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Nigeria requires a data-driven mining sector

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By Abiodun Okunloye

The mining sector is estimated to be worth about $750 billion in solid minerals.

Zacchaeus Opafunso, a prominent Professor of Mining in Nigeria, who also holds the position of Chief Executive Officer of the Council of Nigerian Mining Engineers and Geoscientists (COMEG), has emphasised the significance of investing in and making use of essential data in order to maximise the country’s mining potential. He highlighted the potential of the sector in a recent interview. The mining sector is estimated to be worth about $750 billion in solid minerals such as gold, lithium, coal and lead-zinc.

COMEG is responsible for regulating and supervising professional practices in the sectors of geology, Petroleum engineering, geochemistry, engineering, geophysics, and metallurgy. As the industry attracts more investments, the Council plays a crucial role in ensuring standards are met. Originally founded in 1990 through decree number 40 during the military regime, it was later restructured in 2004 to become an official act of parliament. He stated that their primary objective is to oversee and control the activities of experts in various sectors of Nigeria’s extractive sector, such as oil and gas, solid minerals, water resources, and Agriculture.

Unqualified individuals should not be allowed to work in the sector.

He further expressed concern about unqualified people working in the industry and that there is too much Fraud happening. As one of the government-sanctioned agencies, they have the responsibility to guarantee that only highly trained individuals from universities and technical schools can work in Nigeria’s mining sector, following global standards. He also placed great emphasis on the vital role that the association plays in accrediting educational institutions as well as overseeing the work of professionals.

Prof. Opafunso emphasised the importance of adhering to the regulations set forth in Section 73 of the Nigerian Minerals and Mining Act 2007 and Section 139 of the Nigerian Minerals and Mining Regulation 2011, which require that all mining operations must have a registered geologist or mining engineer on staff. He discussed the current initiatives being implemented to ensure compliance with these rules. At the beginning of this year, they shared their suggestions with the Minister, advocating for the implementation of these regulations.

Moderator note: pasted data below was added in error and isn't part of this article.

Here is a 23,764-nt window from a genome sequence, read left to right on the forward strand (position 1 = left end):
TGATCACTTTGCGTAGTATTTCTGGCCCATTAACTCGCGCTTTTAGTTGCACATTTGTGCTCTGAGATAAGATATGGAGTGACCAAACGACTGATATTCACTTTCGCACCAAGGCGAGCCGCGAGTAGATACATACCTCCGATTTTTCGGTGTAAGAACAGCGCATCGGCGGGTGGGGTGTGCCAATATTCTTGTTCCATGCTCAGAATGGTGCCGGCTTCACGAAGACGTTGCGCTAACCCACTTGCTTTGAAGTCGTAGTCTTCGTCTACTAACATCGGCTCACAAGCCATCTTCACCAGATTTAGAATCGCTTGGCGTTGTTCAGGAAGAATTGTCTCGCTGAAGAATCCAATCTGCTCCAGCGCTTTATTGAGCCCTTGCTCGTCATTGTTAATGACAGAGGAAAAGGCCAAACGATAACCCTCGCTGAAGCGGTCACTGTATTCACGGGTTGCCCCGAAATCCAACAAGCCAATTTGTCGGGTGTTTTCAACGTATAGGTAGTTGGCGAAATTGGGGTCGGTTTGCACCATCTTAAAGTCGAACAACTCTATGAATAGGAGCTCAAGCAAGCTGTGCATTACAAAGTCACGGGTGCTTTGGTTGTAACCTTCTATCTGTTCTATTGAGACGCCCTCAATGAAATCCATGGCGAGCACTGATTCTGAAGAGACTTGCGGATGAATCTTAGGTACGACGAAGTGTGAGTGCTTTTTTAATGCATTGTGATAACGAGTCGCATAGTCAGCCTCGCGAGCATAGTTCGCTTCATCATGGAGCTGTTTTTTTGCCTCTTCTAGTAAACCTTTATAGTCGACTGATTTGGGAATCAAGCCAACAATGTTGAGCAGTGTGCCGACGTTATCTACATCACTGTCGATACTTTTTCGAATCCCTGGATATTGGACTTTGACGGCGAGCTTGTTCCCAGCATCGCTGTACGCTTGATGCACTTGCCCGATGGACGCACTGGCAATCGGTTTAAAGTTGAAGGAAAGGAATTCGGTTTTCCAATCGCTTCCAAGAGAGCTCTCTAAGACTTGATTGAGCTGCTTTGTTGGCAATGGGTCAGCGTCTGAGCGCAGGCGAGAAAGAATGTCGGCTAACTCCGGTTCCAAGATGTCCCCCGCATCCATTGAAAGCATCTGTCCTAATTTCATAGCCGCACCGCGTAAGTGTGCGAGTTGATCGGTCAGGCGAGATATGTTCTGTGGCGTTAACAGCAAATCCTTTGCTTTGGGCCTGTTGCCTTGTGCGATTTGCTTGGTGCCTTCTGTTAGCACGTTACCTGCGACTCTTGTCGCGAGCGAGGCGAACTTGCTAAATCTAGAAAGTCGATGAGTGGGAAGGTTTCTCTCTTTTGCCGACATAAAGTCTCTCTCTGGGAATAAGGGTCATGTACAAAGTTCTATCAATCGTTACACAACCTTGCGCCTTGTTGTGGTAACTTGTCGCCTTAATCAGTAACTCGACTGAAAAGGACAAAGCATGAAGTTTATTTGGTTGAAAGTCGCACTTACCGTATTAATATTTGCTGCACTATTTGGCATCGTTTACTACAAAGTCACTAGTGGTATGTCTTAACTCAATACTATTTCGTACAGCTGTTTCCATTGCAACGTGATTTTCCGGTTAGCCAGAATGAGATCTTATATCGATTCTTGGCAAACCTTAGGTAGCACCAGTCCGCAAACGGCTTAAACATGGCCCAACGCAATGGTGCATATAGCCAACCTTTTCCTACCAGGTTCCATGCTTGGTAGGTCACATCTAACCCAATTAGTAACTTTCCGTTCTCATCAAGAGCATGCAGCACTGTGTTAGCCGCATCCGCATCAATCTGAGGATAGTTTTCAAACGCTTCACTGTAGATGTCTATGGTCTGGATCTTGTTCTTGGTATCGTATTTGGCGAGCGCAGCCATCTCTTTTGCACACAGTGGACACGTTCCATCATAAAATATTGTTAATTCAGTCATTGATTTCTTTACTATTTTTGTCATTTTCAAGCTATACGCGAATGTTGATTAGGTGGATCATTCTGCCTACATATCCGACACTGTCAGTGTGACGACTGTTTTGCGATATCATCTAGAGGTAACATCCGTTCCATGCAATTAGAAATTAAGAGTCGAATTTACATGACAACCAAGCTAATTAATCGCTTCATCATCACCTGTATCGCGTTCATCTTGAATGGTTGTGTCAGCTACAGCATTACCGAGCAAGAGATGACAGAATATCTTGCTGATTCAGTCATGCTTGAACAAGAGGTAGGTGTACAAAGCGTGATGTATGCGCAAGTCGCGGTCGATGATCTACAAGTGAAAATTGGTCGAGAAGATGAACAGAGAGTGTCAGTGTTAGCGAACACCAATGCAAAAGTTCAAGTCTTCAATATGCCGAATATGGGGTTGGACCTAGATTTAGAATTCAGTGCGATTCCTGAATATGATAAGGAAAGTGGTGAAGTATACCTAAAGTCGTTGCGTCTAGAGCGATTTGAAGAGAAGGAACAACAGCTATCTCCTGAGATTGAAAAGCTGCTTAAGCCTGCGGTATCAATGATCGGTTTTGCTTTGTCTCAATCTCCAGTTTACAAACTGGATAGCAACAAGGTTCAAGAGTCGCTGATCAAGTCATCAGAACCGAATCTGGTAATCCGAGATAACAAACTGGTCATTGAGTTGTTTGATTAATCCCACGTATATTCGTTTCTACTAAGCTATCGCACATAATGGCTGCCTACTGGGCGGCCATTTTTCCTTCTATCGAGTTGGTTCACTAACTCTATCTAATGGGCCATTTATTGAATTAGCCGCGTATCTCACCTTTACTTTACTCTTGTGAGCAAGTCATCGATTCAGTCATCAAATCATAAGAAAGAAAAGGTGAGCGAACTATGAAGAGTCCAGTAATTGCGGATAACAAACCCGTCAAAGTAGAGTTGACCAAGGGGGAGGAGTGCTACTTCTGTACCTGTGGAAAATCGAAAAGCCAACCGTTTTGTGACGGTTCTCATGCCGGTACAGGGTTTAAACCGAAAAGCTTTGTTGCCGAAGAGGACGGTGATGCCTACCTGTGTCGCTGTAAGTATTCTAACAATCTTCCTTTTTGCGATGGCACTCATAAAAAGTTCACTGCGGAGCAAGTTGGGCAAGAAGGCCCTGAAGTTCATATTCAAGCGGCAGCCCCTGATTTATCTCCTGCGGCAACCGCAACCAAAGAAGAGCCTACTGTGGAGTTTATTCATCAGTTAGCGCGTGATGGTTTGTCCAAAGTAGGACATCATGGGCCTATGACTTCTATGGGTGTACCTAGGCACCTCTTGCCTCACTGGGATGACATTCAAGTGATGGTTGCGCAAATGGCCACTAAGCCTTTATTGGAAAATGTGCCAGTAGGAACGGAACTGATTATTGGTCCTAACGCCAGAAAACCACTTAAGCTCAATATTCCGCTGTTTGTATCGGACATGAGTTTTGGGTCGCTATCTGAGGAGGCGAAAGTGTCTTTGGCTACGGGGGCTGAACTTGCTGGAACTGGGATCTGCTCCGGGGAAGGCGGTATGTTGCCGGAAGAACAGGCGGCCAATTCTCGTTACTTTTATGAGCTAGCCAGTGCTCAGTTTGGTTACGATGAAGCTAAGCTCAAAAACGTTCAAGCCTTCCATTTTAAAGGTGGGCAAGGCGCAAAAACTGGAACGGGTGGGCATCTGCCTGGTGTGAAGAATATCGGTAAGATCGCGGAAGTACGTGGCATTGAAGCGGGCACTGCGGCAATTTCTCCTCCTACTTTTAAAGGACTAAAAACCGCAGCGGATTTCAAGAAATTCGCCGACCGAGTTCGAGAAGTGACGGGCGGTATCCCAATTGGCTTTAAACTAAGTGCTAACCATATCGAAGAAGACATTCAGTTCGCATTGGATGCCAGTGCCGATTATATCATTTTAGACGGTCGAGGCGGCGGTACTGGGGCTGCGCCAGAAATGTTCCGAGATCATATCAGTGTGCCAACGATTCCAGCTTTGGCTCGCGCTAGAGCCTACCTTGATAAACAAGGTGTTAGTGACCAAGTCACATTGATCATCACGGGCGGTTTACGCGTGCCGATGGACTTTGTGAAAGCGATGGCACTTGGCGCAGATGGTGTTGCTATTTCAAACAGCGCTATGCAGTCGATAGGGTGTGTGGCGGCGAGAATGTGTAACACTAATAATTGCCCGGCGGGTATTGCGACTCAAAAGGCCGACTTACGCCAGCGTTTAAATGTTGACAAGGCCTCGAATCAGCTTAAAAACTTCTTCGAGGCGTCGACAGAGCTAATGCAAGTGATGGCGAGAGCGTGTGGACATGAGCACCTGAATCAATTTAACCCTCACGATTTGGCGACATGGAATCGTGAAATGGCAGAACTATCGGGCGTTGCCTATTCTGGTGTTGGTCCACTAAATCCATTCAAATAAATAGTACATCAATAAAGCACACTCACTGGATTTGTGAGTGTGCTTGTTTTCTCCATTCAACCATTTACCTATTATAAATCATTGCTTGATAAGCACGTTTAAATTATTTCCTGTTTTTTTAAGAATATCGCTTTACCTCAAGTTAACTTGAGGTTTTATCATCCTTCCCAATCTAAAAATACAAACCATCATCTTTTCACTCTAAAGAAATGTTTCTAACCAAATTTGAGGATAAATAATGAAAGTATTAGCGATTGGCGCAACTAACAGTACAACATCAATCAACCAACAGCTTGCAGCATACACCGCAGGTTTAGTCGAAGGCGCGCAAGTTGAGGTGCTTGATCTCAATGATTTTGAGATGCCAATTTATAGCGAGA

Global best practices will be incorporated in the sector.

Their current focus is on guaranteeing that all companies hire experienced mining engineers, geophysicists or geologists. They have uncovered foreign-operated institutions that are not complying with COMEG accreditation regulations, which is illegal. Additionally, he discussed working together with other organisations and universities to enhance the Nigerian extractive sector. Collaborating with their members and diverse professional organisations, they are committed to promoting adherence to regulations and increasing awareness of their significance.

Opafunso emphasised the importance of Environmental Stewardship in the mining industry. He stated that mining carries risks that can have lasting effects on the environment. It is crucial to implement effective environmental practices to prevent harm. Their dedication lies in educating the stakeholders and upholding strict regulations for the promotion of sustainable operations. Nigeria’s slow progress in mining development can be attributed to various obstacles, including inadequate infrastructure, unreliable geological data, and regulatory hurdles.

Related Article: Tinubu plans special force for solid mineral

To compete internationally, it is crucial for Nigeria to invest in data-driven sector. Having accurate and comprehensive geological information is essential for attracting Investors and effectively directing exploration efforts. Furthermore, Nigeria’s government is actively working to boost the skills and knowledge within the industry. The Nigerian Institute of Mining and Geosciences (NIMG) was created to train professionals and equip them with the necessary skills. Partnerships with global organisations and educational establishments play a crucial role in keeping Nigerian geologists and mining engineers up-to-date with the latest advancements in the field.


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